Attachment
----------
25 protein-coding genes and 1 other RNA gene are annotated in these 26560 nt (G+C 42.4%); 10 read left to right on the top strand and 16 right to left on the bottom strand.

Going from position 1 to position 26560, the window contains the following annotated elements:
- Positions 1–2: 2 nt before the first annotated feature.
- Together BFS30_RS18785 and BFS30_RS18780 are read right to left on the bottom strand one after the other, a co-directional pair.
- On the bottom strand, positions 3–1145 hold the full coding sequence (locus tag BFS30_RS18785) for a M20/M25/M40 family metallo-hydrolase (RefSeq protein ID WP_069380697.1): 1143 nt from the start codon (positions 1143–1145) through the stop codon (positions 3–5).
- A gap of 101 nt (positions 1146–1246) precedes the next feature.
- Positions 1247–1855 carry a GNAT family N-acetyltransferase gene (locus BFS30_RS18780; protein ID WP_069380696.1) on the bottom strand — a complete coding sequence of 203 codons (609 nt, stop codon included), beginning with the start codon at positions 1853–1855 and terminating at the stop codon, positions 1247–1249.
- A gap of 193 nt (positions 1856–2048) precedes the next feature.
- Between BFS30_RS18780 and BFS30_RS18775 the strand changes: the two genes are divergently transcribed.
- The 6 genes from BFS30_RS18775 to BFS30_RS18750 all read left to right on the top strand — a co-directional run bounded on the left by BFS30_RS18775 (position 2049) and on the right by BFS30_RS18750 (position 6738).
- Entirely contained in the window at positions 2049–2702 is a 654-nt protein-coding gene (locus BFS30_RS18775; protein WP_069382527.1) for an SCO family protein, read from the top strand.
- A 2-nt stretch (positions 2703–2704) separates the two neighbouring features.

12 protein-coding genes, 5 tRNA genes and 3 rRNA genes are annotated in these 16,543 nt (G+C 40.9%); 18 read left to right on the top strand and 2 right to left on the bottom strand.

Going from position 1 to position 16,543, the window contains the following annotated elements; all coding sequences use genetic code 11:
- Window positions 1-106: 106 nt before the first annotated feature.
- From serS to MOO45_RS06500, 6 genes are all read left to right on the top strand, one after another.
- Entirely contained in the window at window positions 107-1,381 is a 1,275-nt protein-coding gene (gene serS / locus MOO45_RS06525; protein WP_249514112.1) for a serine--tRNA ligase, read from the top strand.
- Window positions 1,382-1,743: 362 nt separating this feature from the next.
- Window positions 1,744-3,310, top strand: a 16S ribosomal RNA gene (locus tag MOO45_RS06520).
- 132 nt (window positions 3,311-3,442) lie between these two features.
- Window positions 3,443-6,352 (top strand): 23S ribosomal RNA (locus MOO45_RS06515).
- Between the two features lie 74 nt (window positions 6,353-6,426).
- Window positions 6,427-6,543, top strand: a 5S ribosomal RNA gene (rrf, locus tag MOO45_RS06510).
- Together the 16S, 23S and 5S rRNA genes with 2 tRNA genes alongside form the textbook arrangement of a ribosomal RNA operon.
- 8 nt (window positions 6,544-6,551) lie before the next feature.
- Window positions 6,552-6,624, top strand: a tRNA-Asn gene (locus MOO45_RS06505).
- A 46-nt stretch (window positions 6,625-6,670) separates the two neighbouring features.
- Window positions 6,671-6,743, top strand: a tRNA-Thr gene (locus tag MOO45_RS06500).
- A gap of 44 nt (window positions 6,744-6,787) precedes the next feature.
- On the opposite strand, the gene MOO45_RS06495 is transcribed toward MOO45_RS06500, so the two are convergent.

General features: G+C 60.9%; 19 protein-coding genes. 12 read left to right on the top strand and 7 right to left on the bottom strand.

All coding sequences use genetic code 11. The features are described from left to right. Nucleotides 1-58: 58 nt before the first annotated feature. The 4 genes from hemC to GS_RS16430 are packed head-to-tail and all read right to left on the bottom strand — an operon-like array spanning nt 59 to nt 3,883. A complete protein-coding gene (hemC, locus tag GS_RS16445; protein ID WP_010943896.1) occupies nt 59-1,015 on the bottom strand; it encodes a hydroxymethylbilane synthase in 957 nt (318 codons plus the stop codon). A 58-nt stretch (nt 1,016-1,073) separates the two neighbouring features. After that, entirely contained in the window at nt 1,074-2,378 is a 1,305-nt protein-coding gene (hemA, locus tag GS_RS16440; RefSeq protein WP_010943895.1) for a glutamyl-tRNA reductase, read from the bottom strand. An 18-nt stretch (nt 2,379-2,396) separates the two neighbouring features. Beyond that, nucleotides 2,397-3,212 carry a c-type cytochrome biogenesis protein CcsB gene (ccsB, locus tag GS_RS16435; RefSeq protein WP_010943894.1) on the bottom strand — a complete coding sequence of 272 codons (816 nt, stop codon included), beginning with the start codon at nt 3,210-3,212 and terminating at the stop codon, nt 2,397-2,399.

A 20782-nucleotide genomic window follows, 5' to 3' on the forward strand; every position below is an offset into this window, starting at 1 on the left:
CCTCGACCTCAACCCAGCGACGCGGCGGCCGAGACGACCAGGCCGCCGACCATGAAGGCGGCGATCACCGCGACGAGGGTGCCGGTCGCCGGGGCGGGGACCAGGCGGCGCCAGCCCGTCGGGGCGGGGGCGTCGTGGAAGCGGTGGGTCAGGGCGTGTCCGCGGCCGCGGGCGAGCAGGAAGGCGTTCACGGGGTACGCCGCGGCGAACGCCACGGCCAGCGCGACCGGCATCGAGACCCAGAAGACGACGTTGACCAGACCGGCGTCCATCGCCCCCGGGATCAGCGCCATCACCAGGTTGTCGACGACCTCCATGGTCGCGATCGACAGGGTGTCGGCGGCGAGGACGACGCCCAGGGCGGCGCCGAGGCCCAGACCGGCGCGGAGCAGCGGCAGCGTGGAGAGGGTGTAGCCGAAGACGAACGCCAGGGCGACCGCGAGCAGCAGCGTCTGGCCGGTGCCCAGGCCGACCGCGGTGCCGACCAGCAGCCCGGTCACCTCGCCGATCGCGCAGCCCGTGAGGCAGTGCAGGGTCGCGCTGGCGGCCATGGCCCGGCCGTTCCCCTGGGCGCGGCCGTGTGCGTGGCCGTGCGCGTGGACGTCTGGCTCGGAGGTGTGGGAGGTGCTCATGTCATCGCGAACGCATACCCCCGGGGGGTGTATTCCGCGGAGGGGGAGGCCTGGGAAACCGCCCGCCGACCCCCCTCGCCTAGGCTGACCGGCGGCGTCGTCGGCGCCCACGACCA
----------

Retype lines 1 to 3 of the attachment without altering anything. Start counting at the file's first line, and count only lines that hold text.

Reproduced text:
25 protein-coding genes and 1 other RNA gene are annotated in these 26560 nt (G+C 42.4%); 10 read left to right on the top strand and 16 right to left on the bottom strand.

Going from position 1 to position 26560, the window contains the following annotated elements:
- Positions 1–2: 2 nt before the first annotated feature.